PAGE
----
Being able to correlate the Help Centre pages visited by a user before they contact Support can help infer how successful pages are at helping answer the user’s question. Pages which do poorly can be updated, and pages which are successful can be studied for trends. Resources can be better focused on areas of the Help Centre pages which need it. Additionally, combining the specific pages visited to Support interactions opens the opportunity to perform A/B tests. A Help Centre page can have two or more versions, and the version which results in the least amount of Support interactions could be considered the winning version. Currently there is no way to definitively correlate the two.

Many Support organizations gauge the effectiveness of their Help Centre content (self-help) by comparing potential Support interactions solved by Help Centre pages to the number of actual Support interactions. A so called deflection ratio, where the higher the self-help-to-support-interaction ratio the better. This ratio can be more accurately calculated by better tracking of the user’s journey through these various Shopify properties before they contact Support.

Lastly, Internationalization (aka I18n) and Localization means translating pages into different languages and cultural norms. I18n would enable the Help Centre to be used by people other than those who know English, or prefer reading in a language they understand better. I18n support can be hacked into Jekyll, but as was discussed earlier with 1600 pages already slowing down the build times, Jekyll will absolutely cripple when there exists multiple localized versions of each page. Therefore, having an app that can scale to a much larger number of pages is required for I18n and localization to even be considered.

The Solution

To enable our Help Centre to scale way past 1600 pages, and support complex server-side features, a scrappy team was formed to rebuild the Help Centre platform in Ruby on Rails.

Rewriting any of the content pages or partials wouldn’t be feasible for the time or resources we had – therefore maintaining compatibility with the existing content files was paramount.

Allowing the number of pages in the Help Centre to keep growing, but to dramatically reduce the 80 second clean build time, and the 15 second page rebuild time requires an architectural shift. Moving away from Jekyll’s model of pre-rendering all pages at build time to the model of rendering only what’s needed at request time. Instead of performing all computational work up-front, performing smaller batches of work at request time spreads out the cost.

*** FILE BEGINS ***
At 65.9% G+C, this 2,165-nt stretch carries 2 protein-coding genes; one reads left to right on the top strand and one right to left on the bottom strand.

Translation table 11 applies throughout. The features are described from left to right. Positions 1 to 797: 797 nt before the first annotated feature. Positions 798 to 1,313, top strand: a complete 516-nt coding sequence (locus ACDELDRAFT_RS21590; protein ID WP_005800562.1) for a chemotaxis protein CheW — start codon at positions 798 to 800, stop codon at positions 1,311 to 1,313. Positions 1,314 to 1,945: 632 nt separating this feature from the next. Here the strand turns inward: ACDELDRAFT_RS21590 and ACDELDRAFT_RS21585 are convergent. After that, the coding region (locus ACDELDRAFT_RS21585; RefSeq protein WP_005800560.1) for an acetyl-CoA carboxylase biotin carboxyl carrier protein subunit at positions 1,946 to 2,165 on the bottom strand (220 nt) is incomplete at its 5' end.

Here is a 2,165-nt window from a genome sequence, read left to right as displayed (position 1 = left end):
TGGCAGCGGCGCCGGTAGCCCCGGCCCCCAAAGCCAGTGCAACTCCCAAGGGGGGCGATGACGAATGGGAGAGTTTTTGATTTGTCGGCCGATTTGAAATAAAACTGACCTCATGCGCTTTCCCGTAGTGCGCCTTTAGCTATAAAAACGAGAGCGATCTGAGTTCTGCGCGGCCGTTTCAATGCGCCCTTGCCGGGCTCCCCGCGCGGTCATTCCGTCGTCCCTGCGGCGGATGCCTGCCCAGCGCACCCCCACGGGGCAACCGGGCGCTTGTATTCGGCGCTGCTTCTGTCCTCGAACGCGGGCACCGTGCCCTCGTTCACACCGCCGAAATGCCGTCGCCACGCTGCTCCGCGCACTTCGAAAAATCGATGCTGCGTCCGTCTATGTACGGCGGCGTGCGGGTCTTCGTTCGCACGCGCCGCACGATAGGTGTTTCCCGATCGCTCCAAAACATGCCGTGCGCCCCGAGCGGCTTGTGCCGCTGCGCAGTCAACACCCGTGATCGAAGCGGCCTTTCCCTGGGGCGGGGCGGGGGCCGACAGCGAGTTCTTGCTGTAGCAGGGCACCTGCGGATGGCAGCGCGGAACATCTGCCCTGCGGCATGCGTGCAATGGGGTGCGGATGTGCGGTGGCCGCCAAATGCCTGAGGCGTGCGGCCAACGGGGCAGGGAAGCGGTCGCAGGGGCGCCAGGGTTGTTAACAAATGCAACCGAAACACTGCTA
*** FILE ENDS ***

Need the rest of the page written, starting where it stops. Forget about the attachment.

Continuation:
The Deacon Brodies Pub in Ottawa, steps away from Shopify HQ

Ruby on Rails was chosen as the new technology stack for the Help Centre for a few reasons. The limits were being reached with Jekyll, therefore we technically couldn’t continue using it. Shopify’s internal tooling and production systems  heavily integrate with Rails applications, therefore building on Rails to utilize these would save a lot of developer time. Shopify also employs the largest base of Rails developers, so tapping into that workforce and knowledge base is very beneficial for future development.

Ruby on Rails brings a number of complementary features such as a solid MVC framework, simple caching abstractions for application code and views, as well as a strong and healthy community of libraries and users. These benefits make Rails a great selling point for building new features faster and easier than the prior Jekyll system.

One of the things that has been working quite well over the past few years has been the workflow for our technical writers. It consists of using a text editor (such as Atom) to edit Markdown and Liquid code, then using Git and GitHub to open a Pull Request for peer review of the changes. Automated tests check for broken links, missing images, incorrectly formed HTML and Javascript.  Once the changes are approved and all tests have passed, the Pull Request is merged and shipped to production.